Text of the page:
Life on the Farm - October 2017
Information & updates from October 2017...
October was also a busy month with our corn crop. We started writing an update and it turned into an entire blog!
Visit our Corn Blog here. (Scroll down to see updates from October/November.)
Book Review – Growing a Revolution by David R Montgomery
Perhaps you didn't know, but Martin enjoys a good read, and in the last month has been enjoying "Growing a Revolution" by David R. Montgomery. Here's his review...
This book is a must read for everyone who cares about our most precious resource – soil.
In his earlier book "Dirt" Montgomery described how every great civilization has collapsed because they lost their soils.
In this, his newest book entitled "Growing a Revolution", he gives hope for the future.
With examples from across the world he shows us that we can reverse soil degradation quickly and start building soils again. In addition to direct positive impacts for growing crops, rebuilding our soils also could play an important role in reducing greenhouse gases and building rural communities.
The book is a must read for every farmer who cares about soil – whether they follow organic or conventional practices. Our future literally depends on it.
For those not directly involved in farming reading this book will help you understand...
- Farming practices that aid in soil development such as no-till planting, cover cropping and crop rotation.
- How building soil organic matter can play a significant role in sequestering carbon and making a positive impact on climate change.
Earlier books by Montgomery are "Dirt" and "The Hidden Half of the Nature" – both are also very good and recommended as well.
Black Turtle Bean Harvest
Last week (Oct 5th) we started harvesting the black turtle beans.
Although the quality of the beans is good, their yield is not that impressive this year. They suffered a lot with the cold wet summer.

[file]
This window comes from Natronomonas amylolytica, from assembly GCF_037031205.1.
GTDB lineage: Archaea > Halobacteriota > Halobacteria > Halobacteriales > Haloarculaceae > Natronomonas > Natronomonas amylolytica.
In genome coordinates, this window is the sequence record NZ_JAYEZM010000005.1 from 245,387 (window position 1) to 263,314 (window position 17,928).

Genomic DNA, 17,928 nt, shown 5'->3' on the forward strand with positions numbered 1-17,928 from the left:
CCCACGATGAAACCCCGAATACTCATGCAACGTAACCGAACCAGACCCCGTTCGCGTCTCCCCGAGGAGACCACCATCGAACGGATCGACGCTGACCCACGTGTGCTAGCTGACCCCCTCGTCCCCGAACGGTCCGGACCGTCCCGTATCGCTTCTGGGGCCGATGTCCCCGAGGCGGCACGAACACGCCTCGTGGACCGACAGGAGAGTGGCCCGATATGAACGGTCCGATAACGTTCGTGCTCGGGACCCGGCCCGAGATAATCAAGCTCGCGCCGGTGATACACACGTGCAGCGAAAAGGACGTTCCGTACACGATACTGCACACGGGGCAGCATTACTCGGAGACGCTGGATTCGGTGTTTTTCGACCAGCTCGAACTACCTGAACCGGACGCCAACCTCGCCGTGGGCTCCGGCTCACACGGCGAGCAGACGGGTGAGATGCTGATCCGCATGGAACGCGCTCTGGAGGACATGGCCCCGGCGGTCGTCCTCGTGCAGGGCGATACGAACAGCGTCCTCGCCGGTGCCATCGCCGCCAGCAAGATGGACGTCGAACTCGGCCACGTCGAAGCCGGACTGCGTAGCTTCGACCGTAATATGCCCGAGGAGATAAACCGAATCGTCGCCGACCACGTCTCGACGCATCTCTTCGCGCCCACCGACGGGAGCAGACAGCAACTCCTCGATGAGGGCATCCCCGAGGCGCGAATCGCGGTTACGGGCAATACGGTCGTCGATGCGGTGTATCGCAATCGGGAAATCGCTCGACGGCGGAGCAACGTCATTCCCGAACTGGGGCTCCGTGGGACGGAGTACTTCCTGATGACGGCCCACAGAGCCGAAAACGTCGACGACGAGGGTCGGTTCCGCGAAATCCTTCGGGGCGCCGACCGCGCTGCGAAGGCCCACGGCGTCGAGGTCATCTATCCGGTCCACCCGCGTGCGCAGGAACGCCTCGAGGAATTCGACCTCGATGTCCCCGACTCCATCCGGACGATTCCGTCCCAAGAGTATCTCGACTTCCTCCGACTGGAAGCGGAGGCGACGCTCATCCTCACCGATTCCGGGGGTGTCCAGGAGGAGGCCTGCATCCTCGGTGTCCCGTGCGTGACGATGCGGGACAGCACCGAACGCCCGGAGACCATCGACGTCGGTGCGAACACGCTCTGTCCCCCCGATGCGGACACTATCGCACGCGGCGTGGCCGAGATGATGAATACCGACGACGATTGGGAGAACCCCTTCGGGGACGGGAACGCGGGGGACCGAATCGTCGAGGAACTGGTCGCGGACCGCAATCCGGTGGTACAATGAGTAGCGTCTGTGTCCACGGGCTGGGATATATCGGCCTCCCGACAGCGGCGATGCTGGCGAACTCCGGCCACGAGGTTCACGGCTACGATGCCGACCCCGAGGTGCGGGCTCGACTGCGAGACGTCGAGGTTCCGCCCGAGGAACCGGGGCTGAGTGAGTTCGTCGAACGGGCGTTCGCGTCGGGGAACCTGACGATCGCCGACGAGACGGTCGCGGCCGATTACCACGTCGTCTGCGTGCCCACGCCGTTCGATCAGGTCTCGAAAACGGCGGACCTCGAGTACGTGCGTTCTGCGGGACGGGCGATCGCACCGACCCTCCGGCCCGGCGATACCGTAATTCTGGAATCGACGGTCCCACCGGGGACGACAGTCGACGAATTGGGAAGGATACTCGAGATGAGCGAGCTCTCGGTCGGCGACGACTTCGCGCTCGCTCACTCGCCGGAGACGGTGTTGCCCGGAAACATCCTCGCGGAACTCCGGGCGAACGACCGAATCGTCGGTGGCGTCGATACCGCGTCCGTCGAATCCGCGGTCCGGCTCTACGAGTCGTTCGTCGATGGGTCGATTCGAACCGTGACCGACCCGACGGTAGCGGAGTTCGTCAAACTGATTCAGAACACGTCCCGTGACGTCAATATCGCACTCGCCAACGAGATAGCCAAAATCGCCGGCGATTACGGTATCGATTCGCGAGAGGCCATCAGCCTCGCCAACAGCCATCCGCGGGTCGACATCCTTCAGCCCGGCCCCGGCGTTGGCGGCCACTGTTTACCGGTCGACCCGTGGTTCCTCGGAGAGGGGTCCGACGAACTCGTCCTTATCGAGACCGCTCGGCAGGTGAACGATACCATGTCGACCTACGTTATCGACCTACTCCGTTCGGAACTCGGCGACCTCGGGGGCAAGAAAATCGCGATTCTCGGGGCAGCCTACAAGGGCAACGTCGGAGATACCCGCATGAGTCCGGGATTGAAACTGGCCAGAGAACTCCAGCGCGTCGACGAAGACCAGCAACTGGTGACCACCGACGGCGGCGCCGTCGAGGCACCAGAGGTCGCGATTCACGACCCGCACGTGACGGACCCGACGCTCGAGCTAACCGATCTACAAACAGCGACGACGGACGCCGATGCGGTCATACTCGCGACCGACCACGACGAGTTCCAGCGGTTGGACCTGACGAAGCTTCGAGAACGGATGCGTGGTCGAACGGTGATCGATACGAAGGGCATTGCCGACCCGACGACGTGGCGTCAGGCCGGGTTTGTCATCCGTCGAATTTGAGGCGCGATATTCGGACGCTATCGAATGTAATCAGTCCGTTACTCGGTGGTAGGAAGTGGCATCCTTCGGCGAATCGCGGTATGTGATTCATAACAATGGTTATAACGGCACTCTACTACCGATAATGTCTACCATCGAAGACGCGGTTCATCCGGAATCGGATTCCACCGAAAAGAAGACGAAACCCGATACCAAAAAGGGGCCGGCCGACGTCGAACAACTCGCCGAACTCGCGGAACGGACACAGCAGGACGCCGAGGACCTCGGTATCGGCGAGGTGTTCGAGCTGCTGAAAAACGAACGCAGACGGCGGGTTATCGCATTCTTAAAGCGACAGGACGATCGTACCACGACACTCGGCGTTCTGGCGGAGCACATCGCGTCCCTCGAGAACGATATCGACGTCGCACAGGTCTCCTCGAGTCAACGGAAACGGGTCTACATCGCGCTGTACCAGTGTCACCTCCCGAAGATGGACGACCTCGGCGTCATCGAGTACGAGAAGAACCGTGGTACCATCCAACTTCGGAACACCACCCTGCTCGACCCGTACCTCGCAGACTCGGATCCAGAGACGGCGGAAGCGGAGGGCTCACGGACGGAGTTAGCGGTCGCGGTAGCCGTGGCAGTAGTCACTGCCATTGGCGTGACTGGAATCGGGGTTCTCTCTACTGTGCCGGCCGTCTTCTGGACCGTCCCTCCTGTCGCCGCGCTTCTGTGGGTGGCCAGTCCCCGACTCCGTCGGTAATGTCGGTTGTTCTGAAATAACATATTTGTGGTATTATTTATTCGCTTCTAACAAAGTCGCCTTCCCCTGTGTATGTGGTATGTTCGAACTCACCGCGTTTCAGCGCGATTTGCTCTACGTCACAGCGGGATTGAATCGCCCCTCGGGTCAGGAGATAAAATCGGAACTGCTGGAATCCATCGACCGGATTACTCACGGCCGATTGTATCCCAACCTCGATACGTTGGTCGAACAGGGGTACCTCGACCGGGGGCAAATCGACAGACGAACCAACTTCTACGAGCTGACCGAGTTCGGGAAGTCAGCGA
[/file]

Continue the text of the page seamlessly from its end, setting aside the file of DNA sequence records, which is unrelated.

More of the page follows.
10% of the field was lost when it flooded during the summer and the plants died after sitting in water for a couple of days.
With all of the wet weather we couldn't harrow the field before the bean plants came up. This resulted in weed issues in the rows. (Mostly ragweed.)
In between the rows, the weed pressure wasn't too bad because we were still able to work those areas after the bean plants emerged. In the following close up you can kind of see the ridges from scuffling in the between the rows.
Another impact of all of this is that the combine needs to go through the field at a slower pace.
Unfortunately, we were unable to get the whole field harvested last week due to the weather. Hopefully today or tomorrow we will be able to get back into the field and finish.
This was our third year growing black turtle beans. Although there is room for some adjustments, most of our crop plans for next year are done. What we need to grow is largely driven by the needs of the cows. As well, we also follow multi-year crop rotation plans so that means we have planned further out, versus making completely new plans each year.
If you pop back to our May and June blogs you can see some additional information about when the black turtle beans were planted.
"At the tail end"
Unfortunately Arwa found herself at the "tail end of the joke" (her words on Tuesday October 3rd.)
She was shaving the udder of the cow when it lifted it's tail.... and well..... the cow dropped some manure right on her head.
Martin helped her out by grabbing the water hose and giving her head a rinse.
So why was Arwa giving the cow a shave?
It has to do with the voluntary milking system that we use.
As a cow enters the system, and the robot prepares to milk her it uses the cows neck monitor to identify her.
The computer remembers the size, shape and length of each cows udder and teats. However it relies on lasers to scan the udder and teats to fine tune where the milkers should go.
If the cows udder and/or teats are too hairy, the reflection off the hair can make it difficult for the lasers to properly identify the location of the teats.
Hair Growth Factors
During the last 6-8 weeks of a cows pregnancy they are not milked, and hair growth during this time increases. (More info on pregnancy here.)
Also, during the cooler fall and winter months, hair growth also increases.
One of the routine things we do, is that before a cow is going to calf, is to give her a shave. This helps ensure there will be no issues with her being milked after birth.
Typically though, it does not result in the mess that Arwa experienced.
Being kicked can also be a risk, even if working with the cow from the side, although it is not common.Email this Page